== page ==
So much so that they changed their way of worship, life style and symbols and their problems could not be seen as the problems of the Hindu Dalits. The Christian Dalits today do not need the Scheduled Caste tag. What they need most is social security and opportunities of economic development. They should be given equal rights on Church resources and positions in the Church-run and managed institutions which they were never given till date. The Dalit Christians are living a life of neglect and humiliation in India’s largest Catholic Church organization. Same is the story with the Protestant Church.

Can the CBCI or NCCI say with confidence about the partnership of Dalit Christians in this vast Church Empire in India? How many of them are principals and teachers in Church-run schools? How many of them are given appointments as college teachers? How many are doctors in Christian hospitals? How many Dalits are positioned as directors of various social organizations managed and run by the Church on the financial assistance in crores received from foreign agencies?

In the spiritual or religious matters the plight of these Dalit Christians is more miserable. There are six Cardinals in Catholic Church in India and none of them is a Dalit; same is the case with 30 archbishops – no Dalit Christian; out of the 175 bishops there are 9 Dalit Bishops. Among the 822 Major Superiors there are 12 Dalit Christians and out of the 25000 Catholic priests 1130 are Dalits and out of some 1 lakh nuns, only some thousands come from Dalit Christian community.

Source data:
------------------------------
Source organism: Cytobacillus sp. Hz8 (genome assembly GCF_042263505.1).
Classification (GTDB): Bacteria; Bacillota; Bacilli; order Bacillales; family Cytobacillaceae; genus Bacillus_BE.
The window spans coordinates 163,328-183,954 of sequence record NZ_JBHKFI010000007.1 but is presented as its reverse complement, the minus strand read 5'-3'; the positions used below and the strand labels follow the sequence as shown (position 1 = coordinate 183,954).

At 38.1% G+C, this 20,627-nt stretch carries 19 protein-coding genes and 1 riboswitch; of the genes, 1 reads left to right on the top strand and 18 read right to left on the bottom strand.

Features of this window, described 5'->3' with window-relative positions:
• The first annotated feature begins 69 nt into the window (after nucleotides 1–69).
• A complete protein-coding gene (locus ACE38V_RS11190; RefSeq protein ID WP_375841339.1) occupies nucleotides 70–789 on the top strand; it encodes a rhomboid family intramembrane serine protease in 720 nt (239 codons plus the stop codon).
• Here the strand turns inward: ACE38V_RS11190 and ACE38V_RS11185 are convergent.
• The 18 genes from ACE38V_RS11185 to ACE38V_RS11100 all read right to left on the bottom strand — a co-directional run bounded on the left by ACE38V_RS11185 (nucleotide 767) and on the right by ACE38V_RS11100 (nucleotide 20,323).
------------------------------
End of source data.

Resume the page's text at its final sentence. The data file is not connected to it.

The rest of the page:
A decade ago the St Stephen’s College in East Delhi had announced with much fanfare that they will provide 40 percent reservation to the Dalit Christians. Similarly, the Delhi Catholic Arch-diocese too declared 30 percent reservation to the Dalits. But the St Stephen’s College stopped this provision after a couple of years and the Catholic Arch-diocese did nothing even after making an announcement.

A handful of clergy groups have now established their monopoly on the entire Church Empire in India. According to the Karnataka High Court’s former judge Michael F Saldhana 1.3 percent clergy dominate the policy decisions of the church while 98.7 percent laity has no role to play. According to R L Francis, a Christian thinker and writer in the last six decades the church had sold properties worth millions of rupees and no one knows about the money that came from selling these properties! There are thousands of churches in India where the annual collection goes to RS 2.5 million per church. But there is no model of development of Dalit and poor Christians using this money.